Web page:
HONOLULU, Hawaii (Dec. 30, 2019) – Two bills prefiled in the Hawaii Senate would reform asset forfeiture laws to prohibit the state from taking property without a criminal conviction in most cases. But the legislation leaves a loophole in place allowing police to circumvent stricter state laws by passing cases off to the feds.
A bipartisan coalition of 13 senators introduced Senate Bill 1467 (SB1467) last January and it will carry over to the 2020 legislative session. The legislation would implement significant reforms to the state’s asset forfeiture laws, most significantly requiring prosecutors to get a criminal conviction before proceeding with forfeiture proceedings. The legislation would also raise the evidentiary standard the state must meet in order for property to be forfeited from “preponderance of the evidence” to “beyond a reasonable doubt.”
Last session, the Senate Judiciary Committee passed SB1467. It will begin the 2020 session in the Senate Ways and Means Committee for further consideration.
A coalition of four Democrats introduced Senate Bill 481 (SB481) with similar provisions last January as well, and it will also carry over into the 2020 legislative session.
Both bills also address the “policing for profit” motive inherent in the current asset forfeiture process. SB1467 would direct all forfeiture proceeds to the general revenue fund for public education purposes.SB481 would allocate one half of asset forfeiture proceeds to the Hawaii law enforcement assisted diversion program and the other half to the state general fund. Under current law, 25 percent of forfeiture funds go to police agencies, 25 percent to prosecuting attorneys and 50 percent to the attorney general.
The Institute for Justice calls Hawaii’s asset forfeiture laws “among the nation’s worst.” As it stands police can take people’s property without even charging them with a crime.
While passage of SB1467 or SB481 would significantly reform Hawaii’s asset forfeiture laws, it fails to address a loophole that allows state and local police to get around more strict state asset forfeiture laws in a vast majority of situations. This is particularly important in light of a 2017 policy directive issued by then-Attorney General Jeff Sessions for the Department of Justice (DOJ).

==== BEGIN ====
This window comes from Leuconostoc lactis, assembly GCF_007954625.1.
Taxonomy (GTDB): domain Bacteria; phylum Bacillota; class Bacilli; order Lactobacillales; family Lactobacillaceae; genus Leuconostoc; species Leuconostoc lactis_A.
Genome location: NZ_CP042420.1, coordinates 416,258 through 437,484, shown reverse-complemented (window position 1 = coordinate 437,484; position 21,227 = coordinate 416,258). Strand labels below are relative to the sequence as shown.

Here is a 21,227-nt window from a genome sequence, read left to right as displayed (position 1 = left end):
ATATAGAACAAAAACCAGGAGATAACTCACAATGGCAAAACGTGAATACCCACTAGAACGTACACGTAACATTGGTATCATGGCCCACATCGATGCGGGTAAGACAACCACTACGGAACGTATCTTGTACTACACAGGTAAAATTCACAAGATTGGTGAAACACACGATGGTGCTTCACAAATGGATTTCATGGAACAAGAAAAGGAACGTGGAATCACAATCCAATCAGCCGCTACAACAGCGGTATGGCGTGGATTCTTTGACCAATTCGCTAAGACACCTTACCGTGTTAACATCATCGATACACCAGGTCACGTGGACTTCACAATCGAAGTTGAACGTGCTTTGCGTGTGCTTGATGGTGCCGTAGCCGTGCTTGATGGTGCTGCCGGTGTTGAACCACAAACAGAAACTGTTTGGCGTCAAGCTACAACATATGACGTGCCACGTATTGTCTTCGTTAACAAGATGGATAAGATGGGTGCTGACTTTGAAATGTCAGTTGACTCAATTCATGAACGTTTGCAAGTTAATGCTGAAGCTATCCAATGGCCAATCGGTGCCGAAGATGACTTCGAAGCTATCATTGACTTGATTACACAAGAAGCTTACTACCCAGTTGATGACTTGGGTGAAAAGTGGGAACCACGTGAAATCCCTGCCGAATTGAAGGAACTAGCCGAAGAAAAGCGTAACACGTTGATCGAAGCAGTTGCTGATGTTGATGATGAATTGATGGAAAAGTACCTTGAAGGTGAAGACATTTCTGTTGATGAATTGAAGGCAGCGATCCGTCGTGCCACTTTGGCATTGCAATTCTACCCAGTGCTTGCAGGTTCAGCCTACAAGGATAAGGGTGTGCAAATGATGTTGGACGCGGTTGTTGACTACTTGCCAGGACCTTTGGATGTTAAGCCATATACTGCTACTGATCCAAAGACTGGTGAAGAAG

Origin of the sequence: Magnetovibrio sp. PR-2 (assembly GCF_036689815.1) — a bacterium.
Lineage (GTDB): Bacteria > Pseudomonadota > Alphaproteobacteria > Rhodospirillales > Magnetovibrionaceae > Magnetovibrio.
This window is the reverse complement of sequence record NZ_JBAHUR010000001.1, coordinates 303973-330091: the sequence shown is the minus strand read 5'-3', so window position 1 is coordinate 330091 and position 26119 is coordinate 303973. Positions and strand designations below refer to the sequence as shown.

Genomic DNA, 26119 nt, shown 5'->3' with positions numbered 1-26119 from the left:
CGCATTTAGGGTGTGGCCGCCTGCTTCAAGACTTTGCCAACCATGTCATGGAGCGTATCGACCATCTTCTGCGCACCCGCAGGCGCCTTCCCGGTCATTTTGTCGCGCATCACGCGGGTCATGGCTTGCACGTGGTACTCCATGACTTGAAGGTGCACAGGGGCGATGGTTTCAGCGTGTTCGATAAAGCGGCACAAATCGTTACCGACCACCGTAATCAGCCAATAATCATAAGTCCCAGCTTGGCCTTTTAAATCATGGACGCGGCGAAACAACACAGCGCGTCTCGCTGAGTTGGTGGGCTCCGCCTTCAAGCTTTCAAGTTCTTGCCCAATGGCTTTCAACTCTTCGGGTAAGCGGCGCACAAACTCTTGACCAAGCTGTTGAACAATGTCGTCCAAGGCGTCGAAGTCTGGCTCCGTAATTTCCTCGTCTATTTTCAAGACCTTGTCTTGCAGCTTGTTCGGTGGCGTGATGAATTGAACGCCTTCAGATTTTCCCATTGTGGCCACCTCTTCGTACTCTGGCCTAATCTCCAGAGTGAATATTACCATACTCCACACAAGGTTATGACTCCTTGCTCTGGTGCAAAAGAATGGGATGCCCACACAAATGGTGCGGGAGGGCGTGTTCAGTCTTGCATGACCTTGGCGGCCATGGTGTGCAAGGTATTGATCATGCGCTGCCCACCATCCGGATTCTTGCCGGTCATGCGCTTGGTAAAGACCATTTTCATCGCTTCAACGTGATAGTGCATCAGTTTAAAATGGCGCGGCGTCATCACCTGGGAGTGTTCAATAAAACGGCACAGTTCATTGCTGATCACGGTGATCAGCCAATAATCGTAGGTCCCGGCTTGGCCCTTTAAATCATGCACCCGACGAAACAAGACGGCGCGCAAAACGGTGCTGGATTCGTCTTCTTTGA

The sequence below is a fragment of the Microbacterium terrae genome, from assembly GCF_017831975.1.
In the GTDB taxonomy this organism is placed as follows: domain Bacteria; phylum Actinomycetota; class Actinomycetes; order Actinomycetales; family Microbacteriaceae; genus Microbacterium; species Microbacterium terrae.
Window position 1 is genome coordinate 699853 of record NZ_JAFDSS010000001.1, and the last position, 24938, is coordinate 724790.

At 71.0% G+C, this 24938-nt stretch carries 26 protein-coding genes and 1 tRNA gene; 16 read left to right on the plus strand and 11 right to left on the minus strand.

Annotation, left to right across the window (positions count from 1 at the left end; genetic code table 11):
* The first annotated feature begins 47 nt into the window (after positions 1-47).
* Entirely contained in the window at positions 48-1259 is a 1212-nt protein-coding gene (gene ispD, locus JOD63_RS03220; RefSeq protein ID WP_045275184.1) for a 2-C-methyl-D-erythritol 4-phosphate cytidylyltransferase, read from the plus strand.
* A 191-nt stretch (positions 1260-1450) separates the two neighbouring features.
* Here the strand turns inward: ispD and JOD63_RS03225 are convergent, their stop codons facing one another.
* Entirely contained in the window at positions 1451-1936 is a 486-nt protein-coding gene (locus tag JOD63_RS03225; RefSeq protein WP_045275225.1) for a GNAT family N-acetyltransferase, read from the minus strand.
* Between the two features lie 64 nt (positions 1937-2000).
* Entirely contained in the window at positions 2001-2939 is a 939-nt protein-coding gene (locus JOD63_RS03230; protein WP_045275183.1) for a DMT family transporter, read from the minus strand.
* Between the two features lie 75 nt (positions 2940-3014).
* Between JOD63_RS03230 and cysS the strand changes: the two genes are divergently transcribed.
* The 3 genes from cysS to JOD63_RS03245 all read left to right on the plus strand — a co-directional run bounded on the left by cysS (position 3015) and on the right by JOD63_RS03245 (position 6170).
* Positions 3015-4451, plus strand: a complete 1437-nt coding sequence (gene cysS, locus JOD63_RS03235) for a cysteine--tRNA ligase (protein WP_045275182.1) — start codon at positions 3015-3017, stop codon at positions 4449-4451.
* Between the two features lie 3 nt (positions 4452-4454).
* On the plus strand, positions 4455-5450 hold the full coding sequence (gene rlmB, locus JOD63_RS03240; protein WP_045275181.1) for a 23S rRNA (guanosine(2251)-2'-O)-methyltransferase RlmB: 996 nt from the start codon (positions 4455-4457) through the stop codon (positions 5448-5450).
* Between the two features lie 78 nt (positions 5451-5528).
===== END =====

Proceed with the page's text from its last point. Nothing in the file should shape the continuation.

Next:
A federal program known as “Equitable Sharing” allows prosecutors to bypass more stringent state asset forfeiture laws by passing cases off to the federal government through a process known as adoption. The DOJ directive reiterates full support for the equitable sharing program, directs federal law enforcement agencies to aggressively utilize it, and sets the stage to expand it in the future.
Law enforcement agencies can circumvent more strict state forfeiture laws by claiming cases are federal in nature. Under these arrangements, state officials simply hand cases over to a federal agency, participate in the case, and then receive up to 80 percent of the proceeds. However, when states merely withdraw from participation, the federal directive loses its impact.
Until recently, California faced this situation. The state has some of the strongest state-level restrictions on civil asset forfeiture in the country, but state and local police were circumventing the state process by passing cases to the feds. According to a report by the Institute for Justice, Policing for Profit, California ranked as the worst offender of all states in the country between 2000 and 2013. In other words, California law enforcement was passing off a lot of cases to the feds and collecting the loot. The state closed the loophole in 2016.
The Hawaii Senate should amend the current legislation with language to close the loophole and opt the state out of equitable sharing.
A local, county or state law enforcement agency shall not refer, transfer or otherwise relinquish possession of property seized under state law to a federal agency by way of adoption of the seized property or other means by the federal agency for the purpose of the property’s forfeiture under the federal Controlled Substances Act, Public Law 91 513-Oct. 27, 1970.under the federal Controlled Substances Act or other federal law.In a case in which the aggregate net equity value of the property and currency seized has a value of $50,000 or less, excluding the value of contraband, a local, county or state law enforcement agency or participant in a joint task force or other multijurisdictional collaboration with the federal government (agency) shall transfer responsibility for the seized property to the state prosecuting authority for forfeiture under state law.If the federal government prohibits the transfer of seized property and currency to the state prosecuting authority as required by paragraph (1) and instead requires the property be transferred to the federal government for forfeiture under federal law, the agency is prohibited from accepting payment of any kind or distribution of forfeiture proceeds from the federal government.
Very few cases exceed the $50,000 threshold.
As the Tenth Amendment Center previously reported the federal government inserted itself into the asset forfeiture debate in California. The feds clearly want the policy to continue.
We can only guess. But perhaps the feds recognize paying state and local police agencies directly in cash for handling their enforcement would reveal their weakness. After all, the federal government would find it nearly impossible to prosecute its unconstitutional “War on Drugs” without state and local assistance. Asset forfeiture “equitable sharing” provides a pipeline the feds use to incentivize state and local police to serve as de facto arms of the federal government by funneling billions of dollars into their budgets.
Both bills will be reintroduced when the Hawaii General Assembly convenes its 2020 regular session on Jan. 15.